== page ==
An author is a person who writes a novel, poem, essay, He/She is the creator,originator or maker of anything be it a literary work, or a tax plan! and is different from a compiler, translator, editor or a copyist.
The literary production of a writer is also refered to as author eg. To find a passage in an author.
Writers or authors can either make you think or wonder, the purpose of author though is to persuade, entertain,instruct and inform.
But on earth do authors write?
Thomas Berger got it bang on Because it isn’t there!
Coming to my all time favorite authors, I presume plinky’s enquires are directed towards the entertaining kinds. The storytellers.
I call them the comfort food of the mind, the Enid Blyton’s,the Mill and Boons, the Barbara Cartland’s the Zane Grey’s and many

more. They are all equally dear, but the first among equals
Crime buster Dame Agatha Christie:
I like to visualize a traditional grandmother of the sixties finishing her days chores, saying her evening prayers, then curling up in a rocking chair with a glass of … lets leave it to imagination…and reading whodunit.
Agatha Christie wrote 72 books in all, she had stock detectives in Jane Marple, and Hercules Poirot. Though the plots were often repeated and the basic pattern of the stories were the same a murder-an accident a suicide. The most unlikely person is the murderer, still there is something that catches the fancy. Of her all her books, my favorites are The Secret Of the Chimney’s, The Seven dial Mystery, Nemesis and The Murder on the Orient Express.
I like his sense of absurdity, and humor, the way he plays with words, Like the reference to Aunt Dahlia, or the elaborate system of British feudalism. Jeeves, Bertie Wooster, Lord Dunstan, Lord Emsworth, The Empress of Blandings these are friends in deed, when one is in need. Jeeves by the way unwinds after a day’s hard work of managing Bertie Wooster with an Agatha Christie novel.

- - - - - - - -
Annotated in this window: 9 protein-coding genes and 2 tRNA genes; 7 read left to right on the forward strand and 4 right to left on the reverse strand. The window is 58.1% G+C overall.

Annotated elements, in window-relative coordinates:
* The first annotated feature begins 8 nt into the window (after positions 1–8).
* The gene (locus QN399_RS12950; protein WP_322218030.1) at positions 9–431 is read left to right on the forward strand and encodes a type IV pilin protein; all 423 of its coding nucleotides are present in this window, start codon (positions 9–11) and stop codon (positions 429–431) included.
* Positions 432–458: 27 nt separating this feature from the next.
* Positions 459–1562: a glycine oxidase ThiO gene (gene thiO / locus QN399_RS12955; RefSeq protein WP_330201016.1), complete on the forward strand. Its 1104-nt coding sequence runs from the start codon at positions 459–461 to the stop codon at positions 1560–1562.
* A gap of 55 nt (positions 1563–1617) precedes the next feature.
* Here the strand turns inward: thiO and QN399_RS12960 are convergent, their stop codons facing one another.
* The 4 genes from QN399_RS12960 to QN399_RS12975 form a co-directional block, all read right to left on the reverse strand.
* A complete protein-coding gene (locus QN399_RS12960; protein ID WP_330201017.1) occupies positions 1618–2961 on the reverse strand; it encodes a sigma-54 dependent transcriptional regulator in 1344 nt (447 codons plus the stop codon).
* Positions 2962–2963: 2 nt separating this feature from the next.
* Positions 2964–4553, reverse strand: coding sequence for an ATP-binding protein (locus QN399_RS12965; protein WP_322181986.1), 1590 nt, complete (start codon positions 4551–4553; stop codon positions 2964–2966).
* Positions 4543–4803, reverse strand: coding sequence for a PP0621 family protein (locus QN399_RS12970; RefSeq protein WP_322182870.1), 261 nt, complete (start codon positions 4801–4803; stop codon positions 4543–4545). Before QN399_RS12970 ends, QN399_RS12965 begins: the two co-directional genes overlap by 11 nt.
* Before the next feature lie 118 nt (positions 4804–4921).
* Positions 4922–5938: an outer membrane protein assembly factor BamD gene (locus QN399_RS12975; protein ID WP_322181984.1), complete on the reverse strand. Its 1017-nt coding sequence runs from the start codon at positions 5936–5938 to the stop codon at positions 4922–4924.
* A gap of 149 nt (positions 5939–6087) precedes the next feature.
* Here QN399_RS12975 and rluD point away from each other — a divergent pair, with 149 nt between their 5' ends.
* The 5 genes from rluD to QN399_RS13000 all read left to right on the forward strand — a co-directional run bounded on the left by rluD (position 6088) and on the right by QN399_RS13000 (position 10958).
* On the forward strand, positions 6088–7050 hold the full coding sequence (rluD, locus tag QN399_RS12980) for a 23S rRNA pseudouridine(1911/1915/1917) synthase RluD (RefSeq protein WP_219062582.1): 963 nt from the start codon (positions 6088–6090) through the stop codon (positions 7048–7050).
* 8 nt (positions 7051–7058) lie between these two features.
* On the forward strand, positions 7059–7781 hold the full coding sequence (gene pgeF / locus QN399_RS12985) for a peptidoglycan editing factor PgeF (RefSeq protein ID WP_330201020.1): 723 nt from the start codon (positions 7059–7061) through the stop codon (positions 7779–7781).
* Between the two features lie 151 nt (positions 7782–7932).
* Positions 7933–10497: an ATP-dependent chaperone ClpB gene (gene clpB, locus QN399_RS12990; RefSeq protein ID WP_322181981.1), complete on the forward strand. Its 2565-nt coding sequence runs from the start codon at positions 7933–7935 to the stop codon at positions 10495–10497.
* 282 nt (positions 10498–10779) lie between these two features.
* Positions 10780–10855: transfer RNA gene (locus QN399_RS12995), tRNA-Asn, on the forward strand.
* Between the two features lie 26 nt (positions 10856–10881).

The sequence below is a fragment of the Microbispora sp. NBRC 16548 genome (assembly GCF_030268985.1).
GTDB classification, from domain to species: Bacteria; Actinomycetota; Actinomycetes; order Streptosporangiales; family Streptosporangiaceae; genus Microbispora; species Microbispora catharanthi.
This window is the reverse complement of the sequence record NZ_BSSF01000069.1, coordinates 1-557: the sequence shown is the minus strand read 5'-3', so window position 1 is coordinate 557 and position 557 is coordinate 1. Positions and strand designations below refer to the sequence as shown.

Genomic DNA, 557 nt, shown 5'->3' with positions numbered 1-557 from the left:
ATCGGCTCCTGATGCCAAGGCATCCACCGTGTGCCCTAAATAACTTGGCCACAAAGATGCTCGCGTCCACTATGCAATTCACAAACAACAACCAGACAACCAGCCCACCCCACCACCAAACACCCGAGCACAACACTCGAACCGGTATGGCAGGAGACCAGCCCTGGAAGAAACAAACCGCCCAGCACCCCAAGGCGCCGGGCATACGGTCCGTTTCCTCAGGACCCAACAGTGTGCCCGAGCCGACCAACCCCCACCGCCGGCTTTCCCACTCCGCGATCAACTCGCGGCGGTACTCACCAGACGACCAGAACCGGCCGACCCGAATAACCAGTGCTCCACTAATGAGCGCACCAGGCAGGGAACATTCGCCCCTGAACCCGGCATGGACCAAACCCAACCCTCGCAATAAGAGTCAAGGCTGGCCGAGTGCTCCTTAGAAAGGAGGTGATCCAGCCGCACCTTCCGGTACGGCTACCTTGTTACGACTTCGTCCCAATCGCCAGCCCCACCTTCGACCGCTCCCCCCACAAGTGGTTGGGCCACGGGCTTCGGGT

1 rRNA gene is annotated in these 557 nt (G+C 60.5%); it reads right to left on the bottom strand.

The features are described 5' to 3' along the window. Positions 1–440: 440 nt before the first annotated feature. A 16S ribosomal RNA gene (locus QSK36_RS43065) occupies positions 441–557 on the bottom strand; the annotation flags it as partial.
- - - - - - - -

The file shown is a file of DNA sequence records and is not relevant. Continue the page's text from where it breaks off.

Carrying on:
Kannada author
Shantraj Aithal, very Wodehouse like in his writing is his sense of humour and use of language. He has the ability to convert the mundane into hilarious. What I like about Mr.Aithal is his subtle and dry sense of humour. There are no double entries, just plain clean humour. He has penned a total of 5 books and the sixth is on its way.


The newest breed of Authors, I enjoy reading authors on sulekha.com like Citylover, but the one I enjoy the most is Keeya or nupurroopa.sulekha.com she writes on Indian mythology which is really enjoyable.




stories live in your blood and bones, follow the seasons and light candles on the darkest night-every storyteller knows she or he is also a teacher… —Patti Davi

Percy Jackson and the lightening thief

The Lightning Thief (Percy Jackson and the Olympians, #1)The Lightning Thief by Rick Riordan
My rating: 3 of 5 stars

Author Rick Riordan
Publisher Puffin books
Genre Adventure-Roman Mythology
ISBN 978-0-141-32999

From Enid Blyton, one graduated to Nancy Drew and Hardy boys. But teenage adventures with a lot of Mythology thrown in.
Rick Riordan feeds an appetite whetted by JK Rowling, Equally enticing the book is enjoyable. The book requires a certain knowledge of Roman mythology. Instead of wizards and witches we have mortals or rather demi-gods with a Olympian parent and a mortal parent. The child is essentially without a magical abilities but taps on intrinsic strengths.